From Istanbul to Brasilia the people are rising up. The media would have us believe that the civic disturbances are merely disgruntled youth but in country after country and in the United States as well, while young people are prominent, the protests are intergenerational. The demonstrations in Turkey were guided by labor unions and the feminist movement objecting to sweatshop working conditions and the subjection of women. In Brazil, it is not a grievance about excess tuition or class scheduling but a deep criticism of a Government that has forgotten the common man and woman. This is not a mere rebellion, it is Revolution.
A guiding role has been assumed by an octogenarian philosopher, Gene Sharp —
Sharp, who has been described as “a revolutionary’s best friend, or, perhaps more accurately, as a dictatorship’s worst nightmare,” and “the Machiavelli of Nonviolence” in 1973 outlined “198 Methods of Nonviolent Action” in the first of many of his works that provide a road map for orchestrating protest movements around the world.
Beyond its discussion of tactics as basic as public speeches, petitions, picketing and vigils, Sharp’s list defines how to create a unique and recognizable identity for a movement. It recommends establishing“symbolic colors,” slogans, caricatures, sounds and symbols in service of the greater cause, and draws upon the myriad ways a political party or company creates an identity for voters or consumers to associate with its candidates or products, as McDonald’s has done with its red-and-yellow color scheme, Ronald McDonald and the Golden Arches.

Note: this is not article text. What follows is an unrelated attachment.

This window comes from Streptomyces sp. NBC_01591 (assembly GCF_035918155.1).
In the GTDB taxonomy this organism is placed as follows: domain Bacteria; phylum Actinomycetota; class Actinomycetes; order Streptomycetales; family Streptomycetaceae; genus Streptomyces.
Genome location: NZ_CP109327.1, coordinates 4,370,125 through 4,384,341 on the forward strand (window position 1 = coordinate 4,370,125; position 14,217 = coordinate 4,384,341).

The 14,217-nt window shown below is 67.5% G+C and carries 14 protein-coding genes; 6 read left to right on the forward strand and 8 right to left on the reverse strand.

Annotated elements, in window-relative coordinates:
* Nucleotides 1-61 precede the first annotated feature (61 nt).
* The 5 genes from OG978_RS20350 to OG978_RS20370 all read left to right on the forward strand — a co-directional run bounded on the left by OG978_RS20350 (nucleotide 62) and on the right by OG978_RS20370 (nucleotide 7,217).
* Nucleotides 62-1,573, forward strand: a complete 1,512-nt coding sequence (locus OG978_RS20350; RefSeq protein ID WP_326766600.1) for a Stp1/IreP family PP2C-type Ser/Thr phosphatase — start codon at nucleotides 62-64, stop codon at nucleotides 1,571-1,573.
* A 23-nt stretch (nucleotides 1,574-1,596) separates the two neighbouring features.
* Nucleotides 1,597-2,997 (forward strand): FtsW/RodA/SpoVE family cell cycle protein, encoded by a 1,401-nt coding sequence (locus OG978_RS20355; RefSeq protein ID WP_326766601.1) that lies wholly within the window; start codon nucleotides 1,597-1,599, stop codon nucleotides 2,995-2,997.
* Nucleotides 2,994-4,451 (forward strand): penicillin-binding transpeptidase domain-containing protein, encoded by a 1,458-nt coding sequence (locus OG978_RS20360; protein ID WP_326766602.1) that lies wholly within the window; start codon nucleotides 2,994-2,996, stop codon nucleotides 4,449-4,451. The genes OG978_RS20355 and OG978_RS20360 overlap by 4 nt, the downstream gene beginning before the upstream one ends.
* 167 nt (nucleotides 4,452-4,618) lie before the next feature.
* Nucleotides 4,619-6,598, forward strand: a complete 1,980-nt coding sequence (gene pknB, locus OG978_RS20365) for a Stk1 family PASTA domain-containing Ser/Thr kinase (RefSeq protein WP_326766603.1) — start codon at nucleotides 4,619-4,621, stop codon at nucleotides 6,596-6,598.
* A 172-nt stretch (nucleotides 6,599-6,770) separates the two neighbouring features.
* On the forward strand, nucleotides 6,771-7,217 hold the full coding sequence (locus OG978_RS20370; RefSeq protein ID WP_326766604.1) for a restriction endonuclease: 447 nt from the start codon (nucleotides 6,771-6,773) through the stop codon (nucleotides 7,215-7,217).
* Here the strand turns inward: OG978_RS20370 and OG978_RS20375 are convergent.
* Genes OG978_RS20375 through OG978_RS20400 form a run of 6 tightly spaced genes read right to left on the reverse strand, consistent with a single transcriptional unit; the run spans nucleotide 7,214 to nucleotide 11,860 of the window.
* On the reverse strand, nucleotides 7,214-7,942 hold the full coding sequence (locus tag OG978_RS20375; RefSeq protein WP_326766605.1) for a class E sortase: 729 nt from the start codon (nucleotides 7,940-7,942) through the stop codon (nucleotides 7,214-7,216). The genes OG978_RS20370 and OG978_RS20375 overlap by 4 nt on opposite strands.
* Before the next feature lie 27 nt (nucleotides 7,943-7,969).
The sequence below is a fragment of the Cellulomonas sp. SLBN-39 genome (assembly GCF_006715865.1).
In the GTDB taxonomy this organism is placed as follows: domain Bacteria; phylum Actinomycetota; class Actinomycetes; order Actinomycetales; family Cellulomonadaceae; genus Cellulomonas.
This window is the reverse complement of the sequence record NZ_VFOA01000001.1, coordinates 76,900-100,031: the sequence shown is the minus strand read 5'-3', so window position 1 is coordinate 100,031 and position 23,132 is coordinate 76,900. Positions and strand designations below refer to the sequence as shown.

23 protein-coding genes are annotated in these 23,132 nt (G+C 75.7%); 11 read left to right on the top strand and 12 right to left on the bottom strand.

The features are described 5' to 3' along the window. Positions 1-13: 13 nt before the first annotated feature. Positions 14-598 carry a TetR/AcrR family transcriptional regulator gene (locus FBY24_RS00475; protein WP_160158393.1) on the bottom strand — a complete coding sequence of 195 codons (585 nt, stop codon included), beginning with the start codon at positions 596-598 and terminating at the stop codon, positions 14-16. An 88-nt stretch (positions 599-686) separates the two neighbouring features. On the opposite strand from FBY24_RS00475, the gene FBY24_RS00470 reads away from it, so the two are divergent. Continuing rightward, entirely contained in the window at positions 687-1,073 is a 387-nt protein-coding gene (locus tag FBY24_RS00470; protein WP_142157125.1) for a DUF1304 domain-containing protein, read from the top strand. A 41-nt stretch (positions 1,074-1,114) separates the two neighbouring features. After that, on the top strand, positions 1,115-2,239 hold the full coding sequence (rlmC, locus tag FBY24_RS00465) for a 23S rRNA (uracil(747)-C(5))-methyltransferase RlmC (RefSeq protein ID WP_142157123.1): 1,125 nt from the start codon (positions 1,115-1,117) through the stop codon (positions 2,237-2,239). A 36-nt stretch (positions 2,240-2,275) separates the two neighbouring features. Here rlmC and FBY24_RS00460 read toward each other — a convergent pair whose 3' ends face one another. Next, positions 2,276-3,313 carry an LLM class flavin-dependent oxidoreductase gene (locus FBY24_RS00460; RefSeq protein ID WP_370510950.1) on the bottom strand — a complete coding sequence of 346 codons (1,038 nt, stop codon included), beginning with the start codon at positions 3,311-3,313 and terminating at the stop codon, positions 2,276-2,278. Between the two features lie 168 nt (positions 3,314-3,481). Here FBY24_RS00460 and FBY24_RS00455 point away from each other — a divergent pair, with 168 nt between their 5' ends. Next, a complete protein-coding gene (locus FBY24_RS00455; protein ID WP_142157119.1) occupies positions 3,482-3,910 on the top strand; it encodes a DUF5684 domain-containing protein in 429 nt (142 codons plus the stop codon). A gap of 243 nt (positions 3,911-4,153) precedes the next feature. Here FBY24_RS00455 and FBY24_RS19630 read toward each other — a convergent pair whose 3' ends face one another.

Copies of Sharp’s works have been disseminated around the world despite government bans in nations from Myanmar to Venezuela, and the results are evident even in uprisings where individual protesters may not be familiar with his work, but whose leaders are.
When Egypt’s April 6 Youth Movement was struggling to recover from a failed effort to force reform in 2005, its leaders tossed around “crazy ideas” about bringing down the government to achieve the movement’s aims, Ahmed Maher, a leading strategist who later played a key role in the successful overthrow of President Hosni Mubarak, told the NY Times. Maher said the group stumbled upon Sharp’s writings while examining the Serbian movement OTPOR, which he had influenced, and used them in the Egyptian uprising.
Sharp’s recommendations were also evident in the successful ROSE REVOLUTION in the nation of Georgia in 2003 — an image of a red rose was used to rally supporters under one common symbol — and in the Iranian uprising, which followed the 2009 presidential election and grew out of the Green Movement remembered for its masterful appropriation of the color and for embracing the cry “We Are Neda”after a young girl was killed by government forces.
And, of course, they were evident in the Occupy Movement in the United States, which arose after the financial crash of 2008 to protest systemic financial inequities. Occupy relied on overarching slogans such as “Whose Streets? Our Streets. Occupy Wall Street” with a logo depicting a ballet dancer atop the New York City financial district’s iconic bull statue, as well as the catchy “Occupy [fill-in-the-blank]” franchise. The template for the Occupy Movement was replicated in countries across the world.
At 85, Sharp continues to actively guide young radicals who trek to London to meet with him. The difference, today, is that the tactics of branding have been amplified through the use of common accoutrement and global communications technology, the latter of which is beyond Sharp, who uses neither Facebook nor Twitter.